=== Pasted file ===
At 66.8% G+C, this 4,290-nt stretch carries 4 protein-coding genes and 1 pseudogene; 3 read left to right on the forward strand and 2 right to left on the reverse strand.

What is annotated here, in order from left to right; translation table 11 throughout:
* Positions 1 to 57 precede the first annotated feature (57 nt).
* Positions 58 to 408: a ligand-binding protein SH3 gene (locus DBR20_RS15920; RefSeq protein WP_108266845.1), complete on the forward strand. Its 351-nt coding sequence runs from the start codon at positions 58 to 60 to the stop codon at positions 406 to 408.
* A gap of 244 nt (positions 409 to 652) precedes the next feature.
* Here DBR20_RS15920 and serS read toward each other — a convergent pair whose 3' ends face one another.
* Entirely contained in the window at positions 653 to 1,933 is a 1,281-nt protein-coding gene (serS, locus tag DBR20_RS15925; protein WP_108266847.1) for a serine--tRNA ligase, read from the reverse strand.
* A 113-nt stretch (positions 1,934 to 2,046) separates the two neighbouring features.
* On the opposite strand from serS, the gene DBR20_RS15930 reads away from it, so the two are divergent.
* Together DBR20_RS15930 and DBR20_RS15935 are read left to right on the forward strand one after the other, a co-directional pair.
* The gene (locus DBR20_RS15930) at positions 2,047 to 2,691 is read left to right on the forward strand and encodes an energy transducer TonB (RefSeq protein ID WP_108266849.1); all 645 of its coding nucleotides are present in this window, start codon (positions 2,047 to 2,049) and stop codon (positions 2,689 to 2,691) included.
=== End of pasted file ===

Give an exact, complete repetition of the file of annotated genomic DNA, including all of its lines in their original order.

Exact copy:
At 66.8% G+C, this 4,290-nt stretch carries 4 protein-coding genes and 1 pseudogene; 3 read left to right on the forward strand and 2 right to left on the reverse strand.

What is annotated here, in order from left to right; translation table 11 throughout:
* Positions 1 to 57 precede the first annotated feature (57 nt).
* Positions 58 to 408: a ligand-binding protein SH3 gene (locus DBR20_RS15920; RefSeq protein WP_108266845.1), complete on the forward strand. Its 351-nt coding sequence runs from the start codon at positions 58 to 60 to the stop codon at positions 406 to 408.
* A gap of 244 nt (positions 409 to 652) precedes the next feature.
* Here DBR20_RS15920 and serS read toward each other — a convergent pair whose 3' ends face one another.
* Entirely contained in the window at positions 653 to 1,933 is a 1,281-nt protein-coding gene (serS, locus tag DBR20_RS15925; protein WP_108266847.1) for a serine--tRNA ligase, read from the reverse strand.
* A 113-nt stretch (positions 1,934 to 2,046) separates the two neighbouring features.
* On the opposite strand from serS, the gene DBR20_RS15930 reads away from it, so the two are divergent.
* Together DBR20_RS15930 and DBR20_RS15935 are read left to right on the forward strand one after the other, a co-directional pair.
* The gene (locus DBR20_RS15930) at positions 2,047 to 2,691 is read left to right on the forward strand and encodes an energy transducer TonB (RefSeq protein ID WP_108266849.1); all 645 of its coding nucleotides are present in this window, start codon (positions 2,047 to 2,049) and stop codon (positions 2,689 to 2,691) included.